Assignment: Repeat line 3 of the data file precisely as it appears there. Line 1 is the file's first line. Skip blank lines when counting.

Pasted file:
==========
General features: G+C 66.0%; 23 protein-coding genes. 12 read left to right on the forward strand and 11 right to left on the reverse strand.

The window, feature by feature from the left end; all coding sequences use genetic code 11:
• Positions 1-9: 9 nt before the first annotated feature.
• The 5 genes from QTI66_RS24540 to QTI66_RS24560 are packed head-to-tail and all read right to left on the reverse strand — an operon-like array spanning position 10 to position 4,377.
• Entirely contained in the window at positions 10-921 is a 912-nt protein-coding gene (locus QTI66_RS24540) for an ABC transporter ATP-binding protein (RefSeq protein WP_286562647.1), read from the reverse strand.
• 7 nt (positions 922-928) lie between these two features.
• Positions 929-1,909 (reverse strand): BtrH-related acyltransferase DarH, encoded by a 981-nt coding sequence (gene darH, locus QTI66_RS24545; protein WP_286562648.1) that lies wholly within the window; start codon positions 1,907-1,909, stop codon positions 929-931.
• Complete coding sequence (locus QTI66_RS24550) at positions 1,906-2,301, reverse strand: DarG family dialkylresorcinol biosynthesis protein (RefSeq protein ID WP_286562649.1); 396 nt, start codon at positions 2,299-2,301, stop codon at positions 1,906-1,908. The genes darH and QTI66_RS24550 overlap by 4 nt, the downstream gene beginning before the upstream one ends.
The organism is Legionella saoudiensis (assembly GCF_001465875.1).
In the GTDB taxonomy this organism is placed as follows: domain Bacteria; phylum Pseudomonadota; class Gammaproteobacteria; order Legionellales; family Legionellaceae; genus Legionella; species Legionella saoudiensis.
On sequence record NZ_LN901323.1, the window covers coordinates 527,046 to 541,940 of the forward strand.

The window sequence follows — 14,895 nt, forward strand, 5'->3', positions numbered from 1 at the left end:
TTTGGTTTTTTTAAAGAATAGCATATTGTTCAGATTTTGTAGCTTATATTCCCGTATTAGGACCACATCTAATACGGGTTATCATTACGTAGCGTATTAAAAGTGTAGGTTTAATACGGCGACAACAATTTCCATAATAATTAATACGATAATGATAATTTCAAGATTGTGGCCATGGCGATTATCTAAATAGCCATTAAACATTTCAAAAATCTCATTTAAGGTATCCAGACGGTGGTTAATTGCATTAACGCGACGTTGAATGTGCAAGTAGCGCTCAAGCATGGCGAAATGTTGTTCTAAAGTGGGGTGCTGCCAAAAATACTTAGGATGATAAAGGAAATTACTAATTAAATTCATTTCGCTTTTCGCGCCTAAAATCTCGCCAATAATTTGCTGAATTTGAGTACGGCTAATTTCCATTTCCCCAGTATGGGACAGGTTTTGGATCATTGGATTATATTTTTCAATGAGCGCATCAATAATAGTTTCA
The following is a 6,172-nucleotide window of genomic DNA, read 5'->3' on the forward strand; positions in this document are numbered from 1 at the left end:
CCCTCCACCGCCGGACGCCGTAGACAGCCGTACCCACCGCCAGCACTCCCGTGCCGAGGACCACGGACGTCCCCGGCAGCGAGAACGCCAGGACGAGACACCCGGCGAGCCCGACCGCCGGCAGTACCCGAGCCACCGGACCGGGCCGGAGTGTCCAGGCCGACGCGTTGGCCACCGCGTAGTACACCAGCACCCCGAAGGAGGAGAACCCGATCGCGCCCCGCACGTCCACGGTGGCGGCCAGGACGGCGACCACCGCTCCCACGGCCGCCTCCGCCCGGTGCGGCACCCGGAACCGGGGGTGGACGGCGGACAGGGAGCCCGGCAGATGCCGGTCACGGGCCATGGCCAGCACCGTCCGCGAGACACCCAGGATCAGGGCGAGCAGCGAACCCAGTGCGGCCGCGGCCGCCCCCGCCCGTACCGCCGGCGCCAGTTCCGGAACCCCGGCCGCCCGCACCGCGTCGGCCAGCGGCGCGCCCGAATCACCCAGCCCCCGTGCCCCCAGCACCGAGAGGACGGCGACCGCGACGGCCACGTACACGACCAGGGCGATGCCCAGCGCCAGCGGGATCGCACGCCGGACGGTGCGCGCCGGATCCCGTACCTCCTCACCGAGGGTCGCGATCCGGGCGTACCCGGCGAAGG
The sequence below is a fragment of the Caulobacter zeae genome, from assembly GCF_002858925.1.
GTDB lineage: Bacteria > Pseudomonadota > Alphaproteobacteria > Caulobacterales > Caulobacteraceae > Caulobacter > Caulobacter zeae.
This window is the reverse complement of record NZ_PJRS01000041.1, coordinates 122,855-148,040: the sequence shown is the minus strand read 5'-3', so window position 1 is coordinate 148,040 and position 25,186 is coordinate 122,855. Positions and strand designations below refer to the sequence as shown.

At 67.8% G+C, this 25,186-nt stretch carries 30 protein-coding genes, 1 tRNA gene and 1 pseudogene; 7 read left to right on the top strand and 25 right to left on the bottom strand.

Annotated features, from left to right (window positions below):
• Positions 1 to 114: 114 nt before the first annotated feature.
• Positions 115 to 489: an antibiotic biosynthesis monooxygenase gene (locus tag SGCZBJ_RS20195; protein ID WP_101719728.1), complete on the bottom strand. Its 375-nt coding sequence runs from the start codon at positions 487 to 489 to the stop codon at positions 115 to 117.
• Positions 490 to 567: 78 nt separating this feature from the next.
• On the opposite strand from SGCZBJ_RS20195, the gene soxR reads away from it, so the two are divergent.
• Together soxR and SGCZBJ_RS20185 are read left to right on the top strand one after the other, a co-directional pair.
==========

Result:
• Positions 1-9: 9 nt before the first annotated feature.